Conversion Starter

Hild: A Novel BY Nicola Griffith. Farrar, Straus and Giroux. Hardcover, 560 pages. $27.

Historical fiction has always served as a partial exception to the widely accepted notion that a clear line divides literary fiction from its associates across the aisle in crime, science fiction and fantasy, romance, and so forth. Many of the canonically anointed authors of the European realist novel—Scott, Dickens, Hugo, Eliot, Tolstoy—embraced historical settings, and it is also the case, as Georg Lukács suggested, that realist fiction is written in and about history even when it depicts incidents that take place very close to the time of its composition: Balzac wrote historical novels of the present day. Marguerite Yourcenar, Mary Renault, Robert Graves, Gore Vidal: These names don’t quite come out of the canon of the most highly distinguished twentieth-century authors of fiction, but they don’t have the genre markings of a Chandler or a Bradbury either, and neither Don DeLillo nor Thomas Pynchon (to isolate a pair of eminent figures) has deemed the historical novel beneath him.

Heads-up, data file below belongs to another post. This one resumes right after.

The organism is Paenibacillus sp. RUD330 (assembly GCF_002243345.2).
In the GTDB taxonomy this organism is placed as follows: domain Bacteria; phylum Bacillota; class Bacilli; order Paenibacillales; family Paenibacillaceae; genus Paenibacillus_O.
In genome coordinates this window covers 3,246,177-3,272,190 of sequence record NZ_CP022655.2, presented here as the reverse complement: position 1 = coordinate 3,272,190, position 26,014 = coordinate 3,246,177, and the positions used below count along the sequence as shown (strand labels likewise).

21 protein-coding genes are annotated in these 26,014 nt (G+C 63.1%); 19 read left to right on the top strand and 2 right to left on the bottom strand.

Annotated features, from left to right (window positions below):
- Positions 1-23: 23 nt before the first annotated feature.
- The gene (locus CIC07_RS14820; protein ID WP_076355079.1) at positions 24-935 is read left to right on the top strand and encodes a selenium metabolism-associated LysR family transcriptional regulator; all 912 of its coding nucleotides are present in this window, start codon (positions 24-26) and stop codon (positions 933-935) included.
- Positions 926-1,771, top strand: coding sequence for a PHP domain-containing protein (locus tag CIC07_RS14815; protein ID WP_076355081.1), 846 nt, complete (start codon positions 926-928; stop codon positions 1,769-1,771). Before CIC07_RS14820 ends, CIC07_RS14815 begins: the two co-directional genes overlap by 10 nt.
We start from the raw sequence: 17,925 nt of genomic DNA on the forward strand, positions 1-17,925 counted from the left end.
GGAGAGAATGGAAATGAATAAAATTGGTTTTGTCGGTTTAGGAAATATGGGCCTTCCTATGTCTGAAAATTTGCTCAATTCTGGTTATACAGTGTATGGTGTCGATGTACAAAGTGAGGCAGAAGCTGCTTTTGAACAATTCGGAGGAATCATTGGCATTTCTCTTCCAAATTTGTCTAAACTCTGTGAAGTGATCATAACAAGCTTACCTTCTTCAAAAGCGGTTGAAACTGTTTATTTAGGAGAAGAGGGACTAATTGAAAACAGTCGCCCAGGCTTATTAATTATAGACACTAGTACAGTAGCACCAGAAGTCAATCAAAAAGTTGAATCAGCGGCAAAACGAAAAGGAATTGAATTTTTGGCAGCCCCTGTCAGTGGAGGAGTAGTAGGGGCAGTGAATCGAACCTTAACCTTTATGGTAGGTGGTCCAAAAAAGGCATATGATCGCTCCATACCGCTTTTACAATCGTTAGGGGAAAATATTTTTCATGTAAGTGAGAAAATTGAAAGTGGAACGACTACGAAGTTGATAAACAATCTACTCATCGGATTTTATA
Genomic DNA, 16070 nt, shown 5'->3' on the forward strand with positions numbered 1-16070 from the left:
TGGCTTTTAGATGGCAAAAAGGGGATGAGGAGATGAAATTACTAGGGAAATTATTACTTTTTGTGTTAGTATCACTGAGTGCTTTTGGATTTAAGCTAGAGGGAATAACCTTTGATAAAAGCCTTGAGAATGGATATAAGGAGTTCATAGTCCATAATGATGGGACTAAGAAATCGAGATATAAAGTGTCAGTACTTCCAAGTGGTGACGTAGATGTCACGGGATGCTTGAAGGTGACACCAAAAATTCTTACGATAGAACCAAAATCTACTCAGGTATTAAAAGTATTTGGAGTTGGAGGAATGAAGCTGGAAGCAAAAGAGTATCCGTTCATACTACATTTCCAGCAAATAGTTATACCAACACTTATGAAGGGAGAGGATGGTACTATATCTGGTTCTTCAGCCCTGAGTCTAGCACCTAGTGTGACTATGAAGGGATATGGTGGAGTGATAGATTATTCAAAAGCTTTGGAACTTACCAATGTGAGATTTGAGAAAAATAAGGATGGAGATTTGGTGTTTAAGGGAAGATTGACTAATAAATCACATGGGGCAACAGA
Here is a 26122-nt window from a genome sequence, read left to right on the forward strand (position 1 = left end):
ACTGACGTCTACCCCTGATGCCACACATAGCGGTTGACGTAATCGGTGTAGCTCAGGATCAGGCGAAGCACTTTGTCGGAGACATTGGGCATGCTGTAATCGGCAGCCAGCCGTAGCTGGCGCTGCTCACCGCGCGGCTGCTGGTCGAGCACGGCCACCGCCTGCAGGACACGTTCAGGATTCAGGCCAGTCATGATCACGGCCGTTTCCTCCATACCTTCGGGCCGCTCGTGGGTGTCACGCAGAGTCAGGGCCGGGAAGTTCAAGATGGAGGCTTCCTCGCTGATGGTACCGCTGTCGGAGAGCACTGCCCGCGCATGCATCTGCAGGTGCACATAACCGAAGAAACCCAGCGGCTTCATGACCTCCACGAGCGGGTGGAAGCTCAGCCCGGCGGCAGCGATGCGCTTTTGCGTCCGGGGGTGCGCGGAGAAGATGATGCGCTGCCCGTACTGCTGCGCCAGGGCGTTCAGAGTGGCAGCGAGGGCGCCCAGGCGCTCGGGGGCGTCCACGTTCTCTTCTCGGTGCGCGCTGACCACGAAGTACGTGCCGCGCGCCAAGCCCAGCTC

It shouldn’t be surprising, then, that Nicola Griffith’s historical novel Hild bears such suggestively multiple literary affiliations. The book arrives with the imprimatur of Farrar, Straus & Giroux, a publisher of literary fiction that has increasingly been turning its attention to the most intelligent and ambitious writers hitherto published under traditional genre rubrics. Griffith is a well-known author of crime fiction, with a popular and influential blog; FSG’s acquisition of her new novel is part of a pattern echoed in the publisher’s recent purchase of sci-fi author Jeff VanderMeer’s postapocalyptic Southern Reach trilogy. It is a happy development for readers of more conventionally literary fiction who might not have come across Hild if it were published as an analogue, say, to Mary Stewart’s Merlin trilogy and shelved in fantasy.